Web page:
There has been a cautious welcome for the announcement today that undocumented youth will no longer be automatically deported.
Heartland Alliance’s National Immigrant Justice Center (NIJC) said that:
We hope it is a signal that at last our government recognizes and respects the contributions of immigrants. President Obama honors our history as a nation of immigrants with today’s announcement.
The reason for caution is that last year the administration made a similar commitment to review cases which raised the hopes of many — including bi-national same-sex couples — that their deportations might be stayed. Yet only 4,363 deportation cases were closed after a national review of the nearly 300,000 people in removal proceedings.
People who save for their immigration violations had been convicted of no crime, who had longstanding ties to the country or were young and educated, were supposed to good candidates to win a short-term reprieve. Immigrant rights activists have been disappointed by the results. And through it all, immigrant rights networks bubble daily with reports of yet another father, or sister, or fresh high school graduate, who’s facing imminent deportation.
DREAM Act-eligible immigrants, so-called “DREAMers,” have been occupying Obama campaign offices.
NIJC puts today’s announcement down to these kids:
We applaud the courageous youth who have fought for years to convince the president that he can use his executive power to protect immigrants who were raised in the United States and are contributing to our society. Today, immigrant families have a renewed sense of dignity.
But they note that:
Today’s announcement does not fully repair our country’s dysfunctional immigration system, but we hope it is a signal that at last our government recognizes and respects the contributions of immigrants. President Obama honors our history as a nation of immigrants with today’s announcement – we call on Congress to do the same and pass fair immigration reform that creates a humane system for all.
It makes no sense to expel talented young people who for all intents and purposes are Americans.
Today’s action is an executive one, bypassing Congress, and exactly what has been demanded. Yohan Garcia, an undocumented student at Hunter College in New York, told feetintwoworlds:
It’s a day of victory. A day of big accomplishment, I think.
However, cautions Rosario Quiroz:
Hopefully this announcement is genuine and the voice of undocumented individuals continues to get louder. However, it takes an understanding and strong recognition that this is not the time to rest or preemptively celebrate.
Said Yahaira Carrillo, founder and an organizer with the Kansas/Missouri Dream Alliance:
It’s very much a Band-aid. There’s still a lot of gray area around it. So I’m not quick to congratulate everyone.
Said Reyna Montoya, a recent graduate of Arizona State University with dual bachelors degrees and vice-president of Arizona’s Dream Act coalition, who came to the U.S. from Mexico when she was 13:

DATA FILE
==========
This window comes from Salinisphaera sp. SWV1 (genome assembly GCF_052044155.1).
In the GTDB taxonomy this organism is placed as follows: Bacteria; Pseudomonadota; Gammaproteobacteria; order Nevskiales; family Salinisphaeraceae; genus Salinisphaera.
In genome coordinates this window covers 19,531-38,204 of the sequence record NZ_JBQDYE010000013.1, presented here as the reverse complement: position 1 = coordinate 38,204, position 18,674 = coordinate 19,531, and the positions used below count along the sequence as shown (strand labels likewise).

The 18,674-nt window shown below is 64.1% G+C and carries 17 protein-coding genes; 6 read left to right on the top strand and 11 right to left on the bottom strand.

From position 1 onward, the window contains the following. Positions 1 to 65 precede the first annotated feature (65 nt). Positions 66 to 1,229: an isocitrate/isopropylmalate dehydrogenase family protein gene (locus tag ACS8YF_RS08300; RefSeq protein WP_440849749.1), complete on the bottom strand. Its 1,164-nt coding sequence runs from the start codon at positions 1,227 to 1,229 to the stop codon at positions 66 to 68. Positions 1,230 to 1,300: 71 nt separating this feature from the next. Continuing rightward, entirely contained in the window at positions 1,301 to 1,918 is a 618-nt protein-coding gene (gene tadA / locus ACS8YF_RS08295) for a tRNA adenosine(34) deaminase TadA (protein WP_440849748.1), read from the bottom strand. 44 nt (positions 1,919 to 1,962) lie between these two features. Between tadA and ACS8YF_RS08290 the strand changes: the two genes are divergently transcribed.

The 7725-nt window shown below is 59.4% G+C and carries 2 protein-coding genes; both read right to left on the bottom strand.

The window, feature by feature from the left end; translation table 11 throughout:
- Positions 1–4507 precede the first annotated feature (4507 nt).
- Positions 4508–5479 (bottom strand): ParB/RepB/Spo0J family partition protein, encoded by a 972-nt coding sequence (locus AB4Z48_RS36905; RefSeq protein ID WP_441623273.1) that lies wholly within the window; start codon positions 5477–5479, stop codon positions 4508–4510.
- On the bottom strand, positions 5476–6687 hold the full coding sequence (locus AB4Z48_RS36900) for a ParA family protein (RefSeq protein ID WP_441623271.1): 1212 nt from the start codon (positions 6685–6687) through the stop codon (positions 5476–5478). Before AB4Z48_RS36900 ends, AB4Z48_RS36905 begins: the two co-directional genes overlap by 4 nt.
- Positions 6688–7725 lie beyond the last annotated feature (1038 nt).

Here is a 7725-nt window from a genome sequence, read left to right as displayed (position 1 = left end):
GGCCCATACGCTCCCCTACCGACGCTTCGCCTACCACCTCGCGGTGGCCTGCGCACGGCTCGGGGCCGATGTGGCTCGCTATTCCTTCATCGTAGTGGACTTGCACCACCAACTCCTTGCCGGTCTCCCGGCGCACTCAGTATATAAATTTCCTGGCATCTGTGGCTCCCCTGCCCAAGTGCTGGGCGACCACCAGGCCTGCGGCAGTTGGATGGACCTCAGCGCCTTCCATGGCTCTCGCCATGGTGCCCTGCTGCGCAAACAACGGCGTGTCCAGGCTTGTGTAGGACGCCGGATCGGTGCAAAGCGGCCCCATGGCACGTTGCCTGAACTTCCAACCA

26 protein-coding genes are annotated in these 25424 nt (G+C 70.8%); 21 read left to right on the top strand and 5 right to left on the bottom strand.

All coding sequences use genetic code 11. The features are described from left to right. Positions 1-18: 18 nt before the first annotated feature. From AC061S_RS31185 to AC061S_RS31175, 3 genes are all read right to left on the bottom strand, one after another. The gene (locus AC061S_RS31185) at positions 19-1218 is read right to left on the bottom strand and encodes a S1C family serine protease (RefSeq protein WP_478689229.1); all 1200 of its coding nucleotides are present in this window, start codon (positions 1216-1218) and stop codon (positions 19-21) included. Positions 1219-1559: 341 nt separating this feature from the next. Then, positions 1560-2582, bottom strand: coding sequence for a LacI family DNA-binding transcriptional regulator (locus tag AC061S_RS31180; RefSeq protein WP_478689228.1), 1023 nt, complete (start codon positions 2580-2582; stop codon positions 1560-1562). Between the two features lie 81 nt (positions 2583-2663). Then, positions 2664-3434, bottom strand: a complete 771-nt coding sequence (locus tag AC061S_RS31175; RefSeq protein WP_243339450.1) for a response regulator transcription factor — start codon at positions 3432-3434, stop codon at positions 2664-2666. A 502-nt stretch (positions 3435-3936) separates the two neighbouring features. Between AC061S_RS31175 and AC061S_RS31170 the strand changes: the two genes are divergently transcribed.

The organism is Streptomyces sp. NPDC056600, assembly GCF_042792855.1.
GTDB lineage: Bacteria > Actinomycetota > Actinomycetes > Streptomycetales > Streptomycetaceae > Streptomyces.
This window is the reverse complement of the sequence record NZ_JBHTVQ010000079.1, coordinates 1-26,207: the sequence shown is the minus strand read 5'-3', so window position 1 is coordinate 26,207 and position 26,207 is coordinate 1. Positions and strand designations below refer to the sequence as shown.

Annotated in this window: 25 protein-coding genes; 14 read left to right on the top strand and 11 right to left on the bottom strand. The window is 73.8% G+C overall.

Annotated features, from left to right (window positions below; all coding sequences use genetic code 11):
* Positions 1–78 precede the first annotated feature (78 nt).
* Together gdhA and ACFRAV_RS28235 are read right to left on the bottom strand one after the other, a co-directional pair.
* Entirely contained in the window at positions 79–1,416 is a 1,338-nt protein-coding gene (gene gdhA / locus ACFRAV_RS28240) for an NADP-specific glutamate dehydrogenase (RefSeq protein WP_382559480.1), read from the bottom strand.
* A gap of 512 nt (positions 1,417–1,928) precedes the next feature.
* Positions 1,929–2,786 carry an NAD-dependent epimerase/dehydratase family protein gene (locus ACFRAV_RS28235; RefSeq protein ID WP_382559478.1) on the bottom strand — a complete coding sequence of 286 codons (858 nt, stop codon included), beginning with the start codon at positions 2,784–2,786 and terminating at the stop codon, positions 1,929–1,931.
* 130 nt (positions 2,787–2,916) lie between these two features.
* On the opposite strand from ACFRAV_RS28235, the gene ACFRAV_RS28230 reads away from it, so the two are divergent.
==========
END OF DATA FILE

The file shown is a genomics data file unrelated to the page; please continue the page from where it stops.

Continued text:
I came out of the shadows at a Republican fundraiser in 2010. It has empowered me a lot, to accept who I am and accept that I am not a criminal, that I am not doing anything wrong.
But what I worry about is that people are going to turn complacent. The fight is not over.
The GOP’s response on DREAMers as a whole has been as yet undefined — and via, who’da thunk, Marco Rubio — but it does also contain what the administration acknowledges today what in this proposal is a “stop gap” measure, no “path to citizenship.” However, the expected GOP-base reaction was quickly exemplified today as a reporter from Tucker Carlson’s Daily Caller heckled the president during his speech and before questions about the policy. Just like those pink ladies used to do to George Bush and friends, though, I’d assume Carlson et al wouldn’t appreciate the comparison.
Obama’s announcement arrived, unacknowledged, as Katherine Leal Unmuth points out, on the 30th anniversary of the historic Plyler v. Doe Supreme Court decision, which affirmed undocumented immigrant children’s right to a free public education. She notes:
In 2007, I visited the humble home of Jose and Lidia Lopez, one of the couples who challenged the Tyler [the relevant schools superintendent in Texas] schools in court. Their children later went on to graduate high school and remain in Tyler, where they are raising their own children.
“School is very important for all children, and they should not be discriminated against because they are Mexican or white or black,” Mr. Lopez said. “They should be equal.”
When I visited Jim Plyler, he said he had changed his mind and supported the decision.
Here are two kids from Campaign For An American Dream who’ve been occupying the Obama campaign’s Denver office for a week. What? MSNBC failed to tell you about this? I’m shocked…
Picture courtesy Campaign for an American Dream
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